The only potentially dangerous part of an earwig is the pincers. This feature is one of the most dominant body parts because two pincers jut out from the rear end. They’re not used for offensive movements, however. These insects merely use them for defense against predators and competing with rivals. If you see an earwig, simply keep your fingers away from the pincers. They can grasp onto skin and clothing just as an automatic response to a threat. If you find yourself injured by the pincers, it’s only a cut. Simply wash it out with a mild soap and water. You only have to worry about basic germs and not venom with a pincer injury.
Preventing Insects From Traveling Indoors
To keep these insects in their natural habitat, clear out any organic material from around the home’s foundation. An earwig will only enter the home out of convenience when decaying material is nearby. Stones and other stacked items should also be removed from the home’s perimeter. These insects also love moisture so keep your landscape dry with proper drainage channels. Water the lawn and garden in the morning so that any moisture can evaporate by the time night arrives. Any earwig will avoid a dry area. They’ll simply look for another space to forage, reproduce and hide.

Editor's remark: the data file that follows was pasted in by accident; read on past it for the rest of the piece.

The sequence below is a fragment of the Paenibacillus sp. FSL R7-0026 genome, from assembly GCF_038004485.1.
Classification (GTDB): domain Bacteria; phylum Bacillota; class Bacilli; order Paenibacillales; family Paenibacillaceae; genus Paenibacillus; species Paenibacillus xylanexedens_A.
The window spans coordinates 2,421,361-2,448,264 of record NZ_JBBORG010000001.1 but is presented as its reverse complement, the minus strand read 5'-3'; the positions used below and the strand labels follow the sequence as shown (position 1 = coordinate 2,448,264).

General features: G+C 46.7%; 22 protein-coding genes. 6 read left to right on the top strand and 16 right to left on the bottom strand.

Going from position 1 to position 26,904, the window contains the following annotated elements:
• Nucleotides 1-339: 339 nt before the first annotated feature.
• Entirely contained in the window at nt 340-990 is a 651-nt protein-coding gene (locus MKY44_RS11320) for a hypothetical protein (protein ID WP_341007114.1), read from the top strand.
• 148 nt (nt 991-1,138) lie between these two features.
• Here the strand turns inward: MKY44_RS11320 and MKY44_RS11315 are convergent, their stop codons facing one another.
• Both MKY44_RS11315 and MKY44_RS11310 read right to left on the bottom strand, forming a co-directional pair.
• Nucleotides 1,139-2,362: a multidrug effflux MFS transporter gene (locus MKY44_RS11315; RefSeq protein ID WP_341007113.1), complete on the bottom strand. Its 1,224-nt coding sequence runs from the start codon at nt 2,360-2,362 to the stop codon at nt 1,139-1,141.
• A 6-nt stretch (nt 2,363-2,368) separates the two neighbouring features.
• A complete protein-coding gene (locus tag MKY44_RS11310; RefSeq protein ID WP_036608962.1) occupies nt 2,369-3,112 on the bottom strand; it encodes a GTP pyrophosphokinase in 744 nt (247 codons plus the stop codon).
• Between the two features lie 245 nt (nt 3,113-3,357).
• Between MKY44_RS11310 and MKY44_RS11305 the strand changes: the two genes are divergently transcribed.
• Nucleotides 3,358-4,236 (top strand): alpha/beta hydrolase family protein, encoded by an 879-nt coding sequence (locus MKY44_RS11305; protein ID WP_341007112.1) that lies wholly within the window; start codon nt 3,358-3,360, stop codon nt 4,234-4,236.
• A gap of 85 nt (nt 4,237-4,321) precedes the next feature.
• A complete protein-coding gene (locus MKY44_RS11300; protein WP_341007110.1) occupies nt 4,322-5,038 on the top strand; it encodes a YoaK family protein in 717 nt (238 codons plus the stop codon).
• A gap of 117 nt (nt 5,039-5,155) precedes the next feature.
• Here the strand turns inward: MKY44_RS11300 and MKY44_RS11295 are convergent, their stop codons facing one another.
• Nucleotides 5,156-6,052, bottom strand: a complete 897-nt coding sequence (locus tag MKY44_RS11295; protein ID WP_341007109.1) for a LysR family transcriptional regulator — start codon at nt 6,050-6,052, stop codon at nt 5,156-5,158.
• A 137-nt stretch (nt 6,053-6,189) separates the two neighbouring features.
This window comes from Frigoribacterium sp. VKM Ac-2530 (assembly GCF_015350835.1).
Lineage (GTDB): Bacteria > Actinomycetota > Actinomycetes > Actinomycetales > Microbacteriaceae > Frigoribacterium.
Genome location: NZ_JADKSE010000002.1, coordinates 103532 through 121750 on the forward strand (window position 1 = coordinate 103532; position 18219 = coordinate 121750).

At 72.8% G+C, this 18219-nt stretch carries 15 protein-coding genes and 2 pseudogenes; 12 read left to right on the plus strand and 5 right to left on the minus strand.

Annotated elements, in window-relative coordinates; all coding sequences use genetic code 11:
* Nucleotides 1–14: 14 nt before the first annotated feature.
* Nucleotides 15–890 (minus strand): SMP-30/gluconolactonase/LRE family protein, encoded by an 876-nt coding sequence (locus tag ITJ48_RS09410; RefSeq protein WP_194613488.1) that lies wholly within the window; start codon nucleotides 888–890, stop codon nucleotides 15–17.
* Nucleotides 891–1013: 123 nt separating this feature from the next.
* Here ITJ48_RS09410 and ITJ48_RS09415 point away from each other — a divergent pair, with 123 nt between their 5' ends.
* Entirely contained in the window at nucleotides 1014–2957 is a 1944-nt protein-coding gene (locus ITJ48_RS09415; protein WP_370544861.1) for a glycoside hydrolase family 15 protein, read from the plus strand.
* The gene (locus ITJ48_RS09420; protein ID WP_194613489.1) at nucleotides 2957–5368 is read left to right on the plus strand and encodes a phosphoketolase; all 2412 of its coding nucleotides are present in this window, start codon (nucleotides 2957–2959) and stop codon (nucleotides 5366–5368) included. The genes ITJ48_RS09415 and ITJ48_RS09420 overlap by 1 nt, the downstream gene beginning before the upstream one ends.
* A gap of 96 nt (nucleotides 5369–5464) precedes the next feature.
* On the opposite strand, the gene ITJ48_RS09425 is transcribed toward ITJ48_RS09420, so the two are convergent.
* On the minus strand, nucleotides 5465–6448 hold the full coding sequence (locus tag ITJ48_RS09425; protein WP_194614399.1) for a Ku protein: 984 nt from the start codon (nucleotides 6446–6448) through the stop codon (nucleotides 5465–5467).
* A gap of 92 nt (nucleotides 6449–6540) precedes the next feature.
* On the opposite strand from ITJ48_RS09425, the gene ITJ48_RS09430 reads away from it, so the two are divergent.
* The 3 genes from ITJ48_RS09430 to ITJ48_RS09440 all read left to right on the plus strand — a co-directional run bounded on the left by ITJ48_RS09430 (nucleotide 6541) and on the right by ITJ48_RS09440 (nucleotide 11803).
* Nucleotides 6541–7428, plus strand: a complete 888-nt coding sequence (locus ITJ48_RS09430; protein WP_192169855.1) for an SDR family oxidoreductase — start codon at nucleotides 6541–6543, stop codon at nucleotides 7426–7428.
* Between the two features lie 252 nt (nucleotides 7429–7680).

Signs of Infestation
Unlike other pests, these insects don’t leave a trail of debris. When an infestation is in place, you’ll actually see the insects roaming around where moisture is most plentiful. Basements, bathrooms, kitchens and other areas with possible standing water are perfect areas for an earwig infestation. Repair any leaks, and wipe up puddles. These insects also seek out white lights in both the interior and exterior spaces. Consider different light bulbs around the exterior of the home so that no insects want to enter the structure in the first place. Yellow lights aren’t that attractive to the earwig species. When there’s no good place for an earwig infestation to harbor, they’ll seek out other accommodations.
It’s possible to buy insecticide for your earwig infestation, but many of these products just aren’t effective on them. Professional exterminators can perform this service for you. They’ll need to survey the home for the most concentrated population. In many cases, the insects might be hiding in crevices, such as between walls and floors. Exterminators may spray the area, or suggest other alterations. The extermination process may take several sessions in order to stop the earwig reproduction cycle. Nymphs and adults might be present at the property. Both age groups must be eradicated or else the infestation will continue to grow.
If you’re concerned about any insect roaming around your property, always contact the professionals for a consultation. The majority of insects are completely harmless when they remain outside. With some knowledge about a particular insect, you’ll feel better about dealing with them as the seasons change.